52 Ancestors Week 3 – Florrie the Late Bloomer

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Florrie Martin circa 1920

My Aunt Florrie Martin Duckett (born 22 Feb 1894) was the sister of my maternal grandfather, Joel Daniel Martin.  Florrie was the 5th of 14 children born to Adolphus Burdine Martin and Elizabeth Patience Lee Martin. Aunt Florrie and my maternal grandmother, Florrie Jane Thomas Martin, were the same age and got along well.

Aunt Florrie is always easy to recognize in photographs because one of her eyes wandered – a problem easily fixed nowadays, but not so in the early 1900’s. From what I know and remember of Joel Daniel’s other sisters, only Florrie was soft-spoken. I have to wonder if self-consciousness about her eye made her timid.

At the time of Adolphus’ death in 1917, all of Florrie’s older siblings had married and started their own families except one who died as a child. Of the nine siblings younger than Florrie, five were married and/or on their own by about 1920 and two had passed away. Florrie and the remaining two siblings, Stella and Gary, continued living with their mother.

Back Stella Martin and Gary Martin, Front Lizzie Martin and Florrie Martin,circa 1927,SC

Stella and Gary in the back, Lizzie (mother) and Florrie in front, circa 1929

 

In the 1920 US Federal Census, Florrie was a spinner at a cotton mill in Winnsboro, SC (about 30 miles north of Columbia, SC). Her mother was the head of house on the census with Florrie, Stella, and Gary as her dependents.

In 1930, Florrie was the head of the household on the census with her mother, Stella, and Gary as the dependents. Florrie, Stella, and Gary all worked at a cotton mill, but now the family lived and worked in Camden, SC (about 36 miles NE of Columbia, SC). Florrie was about 35 now, Stella 24, and Gary 19.

Being single and 35 years old in 1930, Florrie had probably resigned herself to never having a family of her own and just being the old maid aunt to her many nieces and nephews. But that began to change the very next year.

I don’t know how Florrie met Hebron Sylvester Duckett (1861-1940) or what brought them to marry. He was a 69 year old widower with grown children and she was nearly 36. He had children, probably some even older than Florrie. Was he lonely? Did he love her? Did she think this was her last chance at having her own home and family? I’ll never know.

Florrie and Hebron were married on 17 Feb 1931. Their only child, a girl named Lydia after Hebron’s mother, was born on 13 Sept 1933. In just a few years’ time, Florrie went from ‘maiden aunt’ to ‘wife and mother’.

Lydia Duckett Fallin 1930's

Lydia Duckett Fallin, 1930’s

 

Hebron died 30 Sept 1940, leaving Florrie to raise Lydia by herself.  I know Florrie and Lydia stayed in the Columbia area for a while which is where the family was living in the 1940 census, but they also lived in Baltimore for a time. One of Florrie’s sisters lived in Baltimore, too.

Lydia came to settle down in Manassas, Virginia where she married, had children, and worked as a nurse. Florrie lived with them, probably helping take care of the children and working here and there, too. As Florrie aged, she eventually became so feeble that she had to live in a nursing home. Florrie died on 2 Feb 1997 at nearly 103 years old.

Hubert and Eva Martin 50th Anniv-Hubert and Florrie Martin Duckett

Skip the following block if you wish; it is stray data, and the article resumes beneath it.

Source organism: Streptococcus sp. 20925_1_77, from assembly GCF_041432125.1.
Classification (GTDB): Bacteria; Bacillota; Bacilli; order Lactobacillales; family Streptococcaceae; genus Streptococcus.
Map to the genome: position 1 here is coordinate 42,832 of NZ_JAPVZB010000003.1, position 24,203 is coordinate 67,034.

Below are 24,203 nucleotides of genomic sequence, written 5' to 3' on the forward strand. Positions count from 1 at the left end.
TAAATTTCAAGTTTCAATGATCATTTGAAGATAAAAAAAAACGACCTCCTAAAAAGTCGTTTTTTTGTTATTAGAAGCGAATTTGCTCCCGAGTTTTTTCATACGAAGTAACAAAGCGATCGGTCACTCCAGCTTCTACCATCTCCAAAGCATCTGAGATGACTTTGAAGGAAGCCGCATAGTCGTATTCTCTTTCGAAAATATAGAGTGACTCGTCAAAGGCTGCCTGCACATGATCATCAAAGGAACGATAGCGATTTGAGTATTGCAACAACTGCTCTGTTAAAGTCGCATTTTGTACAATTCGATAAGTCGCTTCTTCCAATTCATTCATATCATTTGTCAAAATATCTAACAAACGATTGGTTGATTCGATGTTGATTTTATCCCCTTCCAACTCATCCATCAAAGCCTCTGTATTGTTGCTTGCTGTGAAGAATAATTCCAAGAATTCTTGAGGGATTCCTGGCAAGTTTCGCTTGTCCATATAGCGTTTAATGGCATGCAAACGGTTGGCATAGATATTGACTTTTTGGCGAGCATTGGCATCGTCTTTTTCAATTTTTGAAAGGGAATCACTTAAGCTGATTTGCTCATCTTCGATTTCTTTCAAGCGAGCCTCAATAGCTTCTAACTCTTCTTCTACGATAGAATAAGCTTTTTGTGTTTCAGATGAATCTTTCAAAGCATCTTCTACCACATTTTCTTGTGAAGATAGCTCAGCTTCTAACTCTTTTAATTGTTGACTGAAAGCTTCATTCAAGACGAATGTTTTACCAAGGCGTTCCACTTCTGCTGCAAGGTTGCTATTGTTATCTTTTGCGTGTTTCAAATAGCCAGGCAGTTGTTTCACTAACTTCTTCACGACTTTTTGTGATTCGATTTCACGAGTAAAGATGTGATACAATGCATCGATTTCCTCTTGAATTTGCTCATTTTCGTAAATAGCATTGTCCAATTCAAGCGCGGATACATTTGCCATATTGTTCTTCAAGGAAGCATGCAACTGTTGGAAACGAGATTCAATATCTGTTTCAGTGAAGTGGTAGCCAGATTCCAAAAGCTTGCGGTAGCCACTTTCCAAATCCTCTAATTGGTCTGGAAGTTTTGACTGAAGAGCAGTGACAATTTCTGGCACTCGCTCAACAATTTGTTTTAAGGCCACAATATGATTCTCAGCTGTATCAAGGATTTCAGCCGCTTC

Florrie and one of her brothers, Hubert, in 1970

 

I saw Aunt Florrie many times at family get-togethers and when she would come and stay a few days at my house to visit with my maternal grandma. (My grandma lived with my family.) When Aunt Florrie was in her 70’s she still had long, long hair that she kept in a braid and wrapped in a bun on her head. It never looked that long all wound up on her head, but when she took it down I was always amazed at how long it was.

Aunt Florrie was sweet and soft-spoken and always kind. And she had a pretty smile. Agnes Jeffords Jacobs, one of my mother’s first cousins, remembers that ‘Florrie would come and visit at her house sometimes and bring her daughter, Lydia, with her.’ Agnes remembers that Florrie always talked sweet and was always positive.

Click here to learn more about the 52 Ancestors in 52 Weeks challenge

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52 Ancestors Week 2 – Boy in a man’s body

My father’s half-brother, Ralph L. Heiser, was born 15 Jun 1923. He and my dad had the same father (Daniel Wilbert Heiser) but different mothers.

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Ralph was ten years younger than my dad, and they didn’t know each other well. You see, Ralph was raised by their father and his second wife, but my dad was raised by the first wife’s parents. (That’s a story for another week.)

I don’t think I ever called him Uncle Ralph but simply Ralph. I always knew he wasn’t a regular grown-up but more like a boy in a man’s body. It was much later in my life that I came to understand what made Ralph that way.

On one of our rare visits to Jacobus, Pennsylvania to visit my dad’s father, I noticed there was fair or a picnic or something going on in the field behind the church across the road from my grandfather’s house.

I’m sure I asked my mom about going, but what I remember was my grandfather’s reply, “Ralph can take her. Everyone knows him. She’ll be alright.” Amazingly my mother let me go.

Ralph Heiser, half-brother of Charles Leroy Heiser, ca. 1940's cropped

my uncle, Ralph L. Heiser

Such freedom I felt as I walked across the field with this man-child. I barely remember anything about the event at the church.

 

What I remember is Ralph – his almond eyes and his easy laugh. He wasn’t tall like my father or grandfather, but still I felt safe with him. I stayed right with him, and he stayed right with me. It was like being with a big brother or an older cousin. Warm feelings still come to me when I think of that day.